One of the few political cliches that makes sense is that "In politics, overnight is a lifetime."
Less than a year ago, the big question was whether Rudolph Giuliani could beat Hillary Clinton in this year's presidential election. Less than two months ago, Barack Obama had a huge lead over John McCain in the polls. Less than a week ago, the smart money was saying that Mitt Romney would be McCain's choice for vice president.
We don't need Barack Obama to create "change." Things change in politics, in the economy, and elsewhere in American society, without waiting for a political messiah to lead us into the promised land.
Who would have thought that Obama's big speech at the Democratic convention would disappoint expectations, while McCain's speech electrified his audience when he announced his choice of Governor Sarah Palin for his running mate?
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Some people were surprised that his choice was a woman. What is more surprising is that she is an articulate Republican. How many of those have you seen?
Despite the incessantly repeated mantra of "change," Barack Obama's politics is as old as the New Deal and he is behind the curve when it comes to today's economy.
Senator Obama's statement that "our economy is in turmoil" is standard stuff on the left and in the mainstream media, which has been dying to use the word "recession."
Not only has the economic slowdown failed to reach the definition of a recession, the most recent data show the U.S. economy growing at a rate exceeding 3 percent a rate that many European economies would die for, despite our being constantly urged to imitate those countries whose end results are not as good as ours.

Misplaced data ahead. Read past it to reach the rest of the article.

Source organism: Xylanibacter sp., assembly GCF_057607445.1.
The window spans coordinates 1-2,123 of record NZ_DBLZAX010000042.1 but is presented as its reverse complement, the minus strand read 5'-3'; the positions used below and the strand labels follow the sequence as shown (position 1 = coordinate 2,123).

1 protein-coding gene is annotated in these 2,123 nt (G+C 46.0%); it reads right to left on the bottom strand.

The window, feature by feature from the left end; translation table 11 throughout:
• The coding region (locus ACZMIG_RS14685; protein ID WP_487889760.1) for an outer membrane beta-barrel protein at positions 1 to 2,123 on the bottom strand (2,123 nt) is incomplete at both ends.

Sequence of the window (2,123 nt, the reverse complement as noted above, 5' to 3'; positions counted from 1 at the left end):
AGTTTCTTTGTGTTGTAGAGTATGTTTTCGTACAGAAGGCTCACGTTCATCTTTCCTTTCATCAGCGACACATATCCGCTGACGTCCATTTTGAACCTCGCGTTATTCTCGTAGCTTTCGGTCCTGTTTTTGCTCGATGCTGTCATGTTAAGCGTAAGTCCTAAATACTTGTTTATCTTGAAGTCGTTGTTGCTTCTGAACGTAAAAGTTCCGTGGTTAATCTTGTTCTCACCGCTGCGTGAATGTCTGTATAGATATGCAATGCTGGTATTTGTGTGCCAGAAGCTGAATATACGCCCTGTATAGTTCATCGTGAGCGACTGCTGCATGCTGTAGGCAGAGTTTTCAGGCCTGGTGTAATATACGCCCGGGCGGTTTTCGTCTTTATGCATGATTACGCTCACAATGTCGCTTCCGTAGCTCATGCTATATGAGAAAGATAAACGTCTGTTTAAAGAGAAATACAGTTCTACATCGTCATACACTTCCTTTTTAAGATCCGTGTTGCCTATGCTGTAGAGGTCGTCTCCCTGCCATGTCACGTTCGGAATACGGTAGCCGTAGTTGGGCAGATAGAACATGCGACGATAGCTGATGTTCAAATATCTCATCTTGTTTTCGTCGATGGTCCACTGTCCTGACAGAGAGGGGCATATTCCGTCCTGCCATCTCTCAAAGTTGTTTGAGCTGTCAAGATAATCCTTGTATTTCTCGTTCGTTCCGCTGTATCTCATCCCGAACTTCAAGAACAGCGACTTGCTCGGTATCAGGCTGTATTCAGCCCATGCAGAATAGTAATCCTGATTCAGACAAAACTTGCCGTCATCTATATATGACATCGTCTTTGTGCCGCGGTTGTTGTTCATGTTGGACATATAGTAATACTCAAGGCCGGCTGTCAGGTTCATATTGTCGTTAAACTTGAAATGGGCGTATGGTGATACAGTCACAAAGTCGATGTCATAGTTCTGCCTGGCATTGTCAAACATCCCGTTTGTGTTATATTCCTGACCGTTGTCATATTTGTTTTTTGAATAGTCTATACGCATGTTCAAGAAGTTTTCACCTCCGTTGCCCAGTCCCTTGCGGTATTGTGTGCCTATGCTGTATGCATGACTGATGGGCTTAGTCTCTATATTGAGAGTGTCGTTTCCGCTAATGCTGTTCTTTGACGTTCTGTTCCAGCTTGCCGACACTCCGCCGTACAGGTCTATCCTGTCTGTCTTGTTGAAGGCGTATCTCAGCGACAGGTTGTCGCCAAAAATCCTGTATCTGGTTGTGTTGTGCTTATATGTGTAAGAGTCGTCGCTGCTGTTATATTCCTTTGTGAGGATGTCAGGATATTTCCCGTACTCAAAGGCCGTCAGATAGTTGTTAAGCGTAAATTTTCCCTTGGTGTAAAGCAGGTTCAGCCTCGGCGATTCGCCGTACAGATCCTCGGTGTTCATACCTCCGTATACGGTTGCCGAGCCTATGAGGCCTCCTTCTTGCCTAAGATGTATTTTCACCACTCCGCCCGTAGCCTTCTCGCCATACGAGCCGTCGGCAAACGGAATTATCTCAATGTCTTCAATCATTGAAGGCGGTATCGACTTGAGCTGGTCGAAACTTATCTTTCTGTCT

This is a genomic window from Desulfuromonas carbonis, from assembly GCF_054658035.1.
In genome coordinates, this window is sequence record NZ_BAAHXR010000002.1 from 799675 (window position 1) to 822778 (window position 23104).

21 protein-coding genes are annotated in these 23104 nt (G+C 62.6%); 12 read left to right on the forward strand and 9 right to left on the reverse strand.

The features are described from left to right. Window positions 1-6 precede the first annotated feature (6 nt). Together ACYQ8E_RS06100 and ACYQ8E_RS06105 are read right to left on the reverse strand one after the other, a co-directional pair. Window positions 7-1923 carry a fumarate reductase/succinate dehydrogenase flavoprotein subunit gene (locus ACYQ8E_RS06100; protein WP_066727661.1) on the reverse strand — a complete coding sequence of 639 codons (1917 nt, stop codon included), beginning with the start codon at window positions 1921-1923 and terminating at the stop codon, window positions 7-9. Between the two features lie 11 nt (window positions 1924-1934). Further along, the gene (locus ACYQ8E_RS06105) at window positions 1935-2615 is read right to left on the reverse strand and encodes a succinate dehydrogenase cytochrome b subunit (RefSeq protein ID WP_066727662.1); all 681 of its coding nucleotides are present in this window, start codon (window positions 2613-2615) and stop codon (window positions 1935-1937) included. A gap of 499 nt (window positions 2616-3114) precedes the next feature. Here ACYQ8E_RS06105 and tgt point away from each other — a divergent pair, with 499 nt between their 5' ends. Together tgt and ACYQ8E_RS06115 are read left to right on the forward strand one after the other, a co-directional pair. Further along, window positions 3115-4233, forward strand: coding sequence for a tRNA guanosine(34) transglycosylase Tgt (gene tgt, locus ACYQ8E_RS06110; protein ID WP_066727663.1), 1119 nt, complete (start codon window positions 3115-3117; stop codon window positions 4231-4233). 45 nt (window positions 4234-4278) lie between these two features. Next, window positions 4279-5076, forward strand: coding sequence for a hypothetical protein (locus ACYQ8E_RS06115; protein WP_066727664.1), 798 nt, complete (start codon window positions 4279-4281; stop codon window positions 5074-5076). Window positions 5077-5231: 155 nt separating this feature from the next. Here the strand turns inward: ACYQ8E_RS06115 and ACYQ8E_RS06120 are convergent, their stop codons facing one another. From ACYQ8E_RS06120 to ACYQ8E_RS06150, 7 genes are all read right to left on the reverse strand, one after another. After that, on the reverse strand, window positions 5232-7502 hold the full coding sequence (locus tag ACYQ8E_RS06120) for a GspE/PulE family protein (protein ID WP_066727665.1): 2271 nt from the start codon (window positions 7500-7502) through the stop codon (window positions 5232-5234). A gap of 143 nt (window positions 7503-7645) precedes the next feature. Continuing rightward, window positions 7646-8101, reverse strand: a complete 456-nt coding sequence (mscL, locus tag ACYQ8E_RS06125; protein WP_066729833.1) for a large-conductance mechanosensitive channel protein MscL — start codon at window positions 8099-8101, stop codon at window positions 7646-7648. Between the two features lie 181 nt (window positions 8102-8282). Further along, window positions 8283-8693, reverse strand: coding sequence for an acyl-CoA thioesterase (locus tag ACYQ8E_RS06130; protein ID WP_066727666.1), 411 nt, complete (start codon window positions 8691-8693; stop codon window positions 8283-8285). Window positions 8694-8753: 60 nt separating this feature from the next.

Barack Obama's "change" is a recycling of the kinds of policies and rhetoric of the New Deal that prolonged the Great Depression of the 1930s far beyond the duration of any depression before or since.
These are the same kinds of liberal policies that led to double-digit inflation, double-digit interest rates and rising unemployment during the Carter administration. These are "back to the future" changes to economic disasters that need repeating.
Make no mistake, the political rhetoric of FDR was great. For those who admire political rhetoric, as so many of Barack Obama's supporters seem to, FDR was tops. For those who go by actual results, FDR's track record was abysmal.
Although the Great Depression of the 1930s began under Herbert Hoover, unemployment during Hoover's last year in office was not as high as it became during each of the first five years under FDR.
During the eight years of FDR's first two terms as president, there were only two years in which unemployment was lower than it had been under Herbert Hoover and not by much.
World War II has been credited by some with getting the United States out of the Great Depression. What the war did was put an end to the New Deal, as national survival became the top priority and replaced FDR's anti-business and class warfare rhetoric.
Senator Obama's rhetoric today is the anti-business and class warfare rhetoric that worked so brilliantly in a political sense for FDR in the 1930s. But Obama is following an opposite course from FDR when it comes to recognizing threats to American national security.
Senator Obama has repeatedly tried to deal with national security threats with rhetoric. He tried to dismiss the threat of a nuclear Iran with because Iran is "a small nation" even though it is larger than Japan, which launched a devastating attack against the United States at Pearl Harbor.
FDR had the good sense to begin urging greater military preparedness in 1940, more than a year before the United States was attacked. He said, "If you wait until you see the whites of their eyes, you will never know what hit you."
Cutting the military budget and taking foreign policy problems to the United Nations are Obama's version of "change."
That is change that we dare not believe in. It is the audacity of hype.